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Spoiler alert: Hackers leak unreleased Netflix series
Mon, 1st May 2017
FYI, this story is more than a year old

According to reports by Variety, an unidentified hacker has released the highly anticipated Season 5 episodes of popular Netflix show Orange is the New Black. Netflix failed to respond to the hacker's demands, resulting in the leak of their original show.

The first Ten episodes of the new season of ‘OITNB' were shared on Saturday morning, just shy of six weeks in advance of the planned June 9th release date. It remains to be seen if Netflix will move the date forward in light of the leaks.

The hacker, who is known only by their online handle “thedarkoverlord”, claims to have in their possession unreleased television series from ABC, Fox, National Geographic and IFC. According to TorrentFreak, the shows were stolen during an attack on Larson Studios in late 2016. “Thedarkoverlord” stated that only 10 of 13 episodes were leaked because the final three episodes were not yet available at the time of the attack.

Netflix made a statement in response to the leak.

“We are aware of the situation. A production vendor used by several major TV studios had its security compromised and the appropriate law enforcement authorities are involved.

The hacker provided a scornful statement in a message posted on Saturday morning.

“It didn't have to be this way, Netflix. You're going to lose a lot more money in all of this than what our modest offer was,” wrote “thedarkoverlord”.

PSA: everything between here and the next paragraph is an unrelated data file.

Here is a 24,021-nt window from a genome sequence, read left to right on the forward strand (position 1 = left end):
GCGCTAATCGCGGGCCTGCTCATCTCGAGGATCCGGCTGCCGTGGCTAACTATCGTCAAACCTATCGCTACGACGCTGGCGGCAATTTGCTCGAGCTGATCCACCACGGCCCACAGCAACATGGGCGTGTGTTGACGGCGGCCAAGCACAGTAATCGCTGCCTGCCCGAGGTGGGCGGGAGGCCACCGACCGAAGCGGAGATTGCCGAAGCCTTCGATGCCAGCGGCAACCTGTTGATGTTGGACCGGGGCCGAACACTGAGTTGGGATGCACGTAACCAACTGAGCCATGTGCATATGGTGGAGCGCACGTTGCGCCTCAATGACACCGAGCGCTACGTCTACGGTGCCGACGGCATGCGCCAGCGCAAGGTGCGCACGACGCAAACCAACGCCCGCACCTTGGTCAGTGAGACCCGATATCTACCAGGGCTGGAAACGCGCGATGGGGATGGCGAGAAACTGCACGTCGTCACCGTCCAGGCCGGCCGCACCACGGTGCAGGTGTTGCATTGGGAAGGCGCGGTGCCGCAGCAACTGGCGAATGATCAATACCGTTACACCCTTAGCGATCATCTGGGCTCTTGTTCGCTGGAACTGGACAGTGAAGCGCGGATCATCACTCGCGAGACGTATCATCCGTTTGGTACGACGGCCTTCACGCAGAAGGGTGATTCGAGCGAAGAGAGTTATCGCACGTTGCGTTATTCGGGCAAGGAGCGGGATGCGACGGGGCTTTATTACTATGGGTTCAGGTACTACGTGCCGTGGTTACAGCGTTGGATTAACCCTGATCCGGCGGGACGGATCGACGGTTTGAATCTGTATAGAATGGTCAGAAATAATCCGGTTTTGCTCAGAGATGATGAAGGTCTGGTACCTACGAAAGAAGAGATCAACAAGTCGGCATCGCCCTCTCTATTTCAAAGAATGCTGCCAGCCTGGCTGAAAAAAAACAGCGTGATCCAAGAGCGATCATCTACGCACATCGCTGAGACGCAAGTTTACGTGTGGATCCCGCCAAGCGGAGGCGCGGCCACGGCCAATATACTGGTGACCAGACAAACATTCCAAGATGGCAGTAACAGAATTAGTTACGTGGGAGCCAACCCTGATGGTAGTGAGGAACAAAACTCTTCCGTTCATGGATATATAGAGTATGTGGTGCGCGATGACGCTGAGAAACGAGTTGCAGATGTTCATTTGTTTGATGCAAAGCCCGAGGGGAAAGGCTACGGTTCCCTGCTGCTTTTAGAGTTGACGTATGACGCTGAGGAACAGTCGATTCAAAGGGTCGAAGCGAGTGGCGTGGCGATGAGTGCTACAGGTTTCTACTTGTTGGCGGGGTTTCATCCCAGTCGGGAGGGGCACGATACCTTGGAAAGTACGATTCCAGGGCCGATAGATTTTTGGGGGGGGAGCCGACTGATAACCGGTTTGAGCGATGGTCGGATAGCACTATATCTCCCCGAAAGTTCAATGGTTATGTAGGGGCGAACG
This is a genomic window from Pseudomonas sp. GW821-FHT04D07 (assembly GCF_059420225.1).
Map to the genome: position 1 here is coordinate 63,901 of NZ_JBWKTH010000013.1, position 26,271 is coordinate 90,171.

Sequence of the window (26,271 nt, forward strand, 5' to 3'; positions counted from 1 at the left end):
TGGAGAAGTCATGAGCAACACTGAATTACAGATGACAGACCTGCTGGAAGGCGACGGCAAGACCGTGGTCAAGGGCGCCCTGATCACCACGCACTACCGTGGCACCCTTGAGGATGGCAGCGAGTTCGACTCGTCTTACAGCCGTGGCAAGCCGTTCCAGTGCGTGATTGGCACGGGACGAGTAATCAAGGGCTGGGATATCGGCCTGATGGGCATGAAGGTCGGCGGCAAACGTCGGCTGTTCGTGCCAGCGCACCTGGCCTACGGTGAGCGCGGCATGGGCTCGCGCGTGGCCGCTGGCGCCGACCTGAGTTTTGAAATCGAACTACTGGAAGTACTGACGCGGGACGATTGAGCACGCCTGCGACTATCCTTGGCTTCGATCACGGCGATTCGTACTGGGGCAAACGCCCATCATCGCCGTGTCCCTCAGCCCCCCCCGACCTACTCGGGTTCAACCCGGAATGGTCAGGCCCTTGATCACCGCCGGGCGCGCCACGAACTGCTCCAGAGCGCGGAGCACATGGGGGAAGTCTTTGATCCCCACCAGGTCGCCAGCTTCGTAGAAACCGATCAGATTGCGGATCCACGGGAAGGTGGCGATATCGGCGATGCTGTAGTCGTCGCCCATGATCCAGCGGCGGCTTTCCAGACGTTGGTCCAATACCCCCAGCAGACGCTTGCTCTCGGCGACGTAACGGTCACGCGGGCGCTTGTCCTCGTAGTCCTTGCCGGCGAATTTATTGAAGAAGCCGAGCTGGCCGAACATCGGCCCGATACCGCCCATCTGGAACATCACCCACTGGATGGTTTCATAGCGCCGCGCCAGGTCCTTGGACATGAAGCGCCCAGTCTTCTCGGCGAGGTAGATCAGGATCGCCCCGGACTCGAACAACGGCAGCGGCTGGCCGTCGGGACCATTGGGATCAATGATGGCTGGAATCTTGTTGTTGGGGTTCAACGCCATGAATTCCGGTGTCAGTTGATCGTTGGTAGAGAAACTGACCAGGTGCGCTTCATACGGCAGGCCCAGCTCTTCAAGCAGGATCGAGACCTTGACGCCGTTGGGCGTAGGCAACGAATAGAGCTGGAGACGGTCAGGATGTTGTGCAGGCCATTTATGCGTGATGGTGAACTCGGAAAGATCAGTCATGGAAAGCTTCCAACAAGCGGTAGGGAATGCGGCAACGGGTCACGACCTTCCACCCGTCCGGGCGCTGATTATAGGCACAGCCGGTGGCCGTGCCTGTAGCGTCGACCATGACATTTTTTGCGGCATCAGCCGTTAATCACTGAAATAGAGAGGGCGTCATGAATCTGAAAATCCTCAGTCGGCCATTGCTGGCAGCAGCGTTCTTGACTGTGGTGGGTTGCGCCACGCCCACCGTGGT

“We're quite ashamed to breathe the same air as you. We figured a pragmatic business such as yourselves would see and understand the benefits of cooperating with a reasonable and merciful entity like ourselves.

They didn't stop there. The other targeted networks were put on notice by the hacker as well.

“And to the others: there's still time to save yourselves. Our offer(s) are still on the table — for now.

This could mark a trend for cybercriminals, as the impact of leaking unreleased content by video production companies can be quite severe and potentially easily leveraged.

Pete Fraser of firewall provider WatchGuard Technologies, agreed with this notion when asked if we can expect to see more of the same attacks in the future.

"Absolutely. The unfortunate success of Ransomware attacks against the SMB/SME markets has given rise to this type of attack being used against companies with high value data and intellectual property,” he says.

“Given the nature of the content being stolen from streaming services, both the avenue (torrent sites) and the appetite (binge watching TV series) exist for the stolen data to be distributed anonymously and efficiently. High value data and an easy, decentralised way to distribute it to a mass audience make streaming services an unfortunate target for this kind of attack.

Brett Callaughan of Malwarebytes, a cyber security provider, believes that while most attacks of this nature are unsuccessful, that won't stop hackers from targeting production studios.

“Attacks towards production studios are quite common, as far as we know however, very few attacks are successful. I suspect there are many we don't hear about where the end result is quite different to what we have seen here with the OITNB leak, he explains.

“While ratings and box office sales determine success, hackers will continue to be opportunistic in this space.